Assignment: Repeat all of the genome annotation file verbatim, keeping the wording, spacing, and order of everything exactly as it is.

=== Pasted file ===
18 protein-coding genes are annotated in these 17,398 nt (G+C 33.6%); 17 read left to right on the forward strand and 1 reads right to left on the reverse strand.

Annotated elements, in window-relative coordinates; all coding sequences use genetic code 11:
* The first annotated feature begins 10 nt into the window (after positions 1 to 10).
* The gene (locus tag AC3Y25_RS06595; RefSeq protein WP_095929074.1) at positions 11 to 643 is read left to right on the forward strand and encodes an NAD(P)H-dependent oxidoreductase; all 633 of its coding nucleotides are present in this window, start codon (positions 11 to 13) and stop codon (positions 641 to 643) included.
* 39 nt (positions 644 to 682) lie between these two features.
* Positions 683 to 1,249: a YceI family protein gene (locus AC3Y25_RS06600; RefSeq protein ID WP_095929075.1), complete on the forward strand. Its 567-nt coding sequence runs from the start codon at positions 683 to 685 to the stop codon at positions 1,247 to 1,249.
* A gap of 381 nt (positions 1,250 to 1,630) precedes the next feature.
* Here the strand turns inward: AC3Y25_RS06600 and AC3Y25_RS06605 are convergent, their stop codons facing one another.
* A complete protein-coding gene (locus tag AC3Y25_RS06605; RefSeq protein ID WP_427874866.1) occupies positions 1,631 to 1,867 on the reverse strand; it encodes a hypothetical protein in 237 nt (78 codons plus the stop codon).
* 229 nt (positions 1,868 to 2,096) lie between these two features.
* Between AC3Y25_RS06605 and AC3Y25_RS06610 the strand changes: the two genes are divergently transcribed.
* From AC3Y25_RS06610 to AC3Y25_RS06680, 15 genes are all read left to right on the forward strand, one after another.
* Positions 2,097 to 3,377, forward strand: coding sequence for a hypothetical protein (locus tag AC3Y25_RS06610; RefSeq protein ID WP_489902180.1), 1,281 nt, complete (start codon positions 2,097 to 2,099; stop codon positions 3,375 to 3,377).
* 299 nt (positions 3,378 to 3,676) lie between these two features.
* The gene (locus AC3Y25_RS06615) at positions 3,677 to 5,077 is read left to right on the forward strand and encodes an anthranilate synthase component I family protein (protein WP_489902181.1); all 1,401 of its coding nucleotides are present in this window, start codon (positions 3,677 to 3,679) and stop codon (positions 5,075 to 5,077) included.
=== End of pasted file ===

18 protein-coding genes are annotated in these 17,398 nt (G+C 33.6%); 17 read left to right on the forward strand and 1 reads right to left on the reverse strand.

Annotated elements, in window-relative coordinates; all coding sequences use genetic code 11:
* The first annotated feature begins 10 nt into the window (after positions 1 to 10).
* The gene (locus tag AC3Y25_RS06595; RefSeq protein WP_095929074.1) at positions 11 to 643 is read left to right on the forward strand and encodes an NAD(P)H-dependent oxidoreductase; all 633 of its coding nucleotides are present in this window, start codon (positions 11 to 13) and stop codon (positions 641 to 643) included.
* 39 nt (positions 644 to 682) lie between these two features.
* Positions 683 to 1,249: a YceI family protein gene (locus AC3Y25_RS06600; RefSeq protein ID WP_095929075.1), complete on the forward strand. Its 567-nt coding sequence runs from the start codon at positions 683 to 685 to the stop codon at positions 1,247 to 1,249.
* A gap of 381 nt (positions 1,250 to 1,630) precedes the next feature.
* Here the strand turns inward: AC3Y25_RS06600 and AC3Y25_RS06605 are convergent, their stop codons facing one another.
* A complete protein-coding gene (locus tag AC3Y25_RS06605; RefSeq protein ID WP_427874866.1) occupies positions 1,631 to 1,867 on the reverse strand; it encodes a hypothetical protein in 237 nt (78 codons plus the stop codon).
* 229 nt (positions 1,868 to 2,096) lie between these two features.
* Between AC3Y25_RS06605 and AC3Y25_RS06610 the strand changes: the two genes are divergently transcribed.
* From AC3Y25_RS06610 to AC3Y25_RS06680, 15 genes are all read left to right on the forward strand, one after another.
* Positions 2,097 to 3,377, forward strand: coding sequence for a hypothetical protein (locus tag AC3Y25_RS06610; RefSeq protein ID WP_489902180.1), 1,281 nt, complete (start codon positions 2,097 to 2,099; stop codon positions 3,375 to 3,377).
* 299 nt (positions 3,378 to 3,676) lie between these two features.
* The gene (locus AC3Y25_RS06615) at positions 3,677 to 5,077 is read left to right on the forward strand and encodes an anthranilate synthase component I family protein (protein WP_489902181.1); all 1,401 of its coding nucleotides are present in this window, start codon (positions 3,677 to 3,679) and stop codon (positions 5,075 to 5,077) included.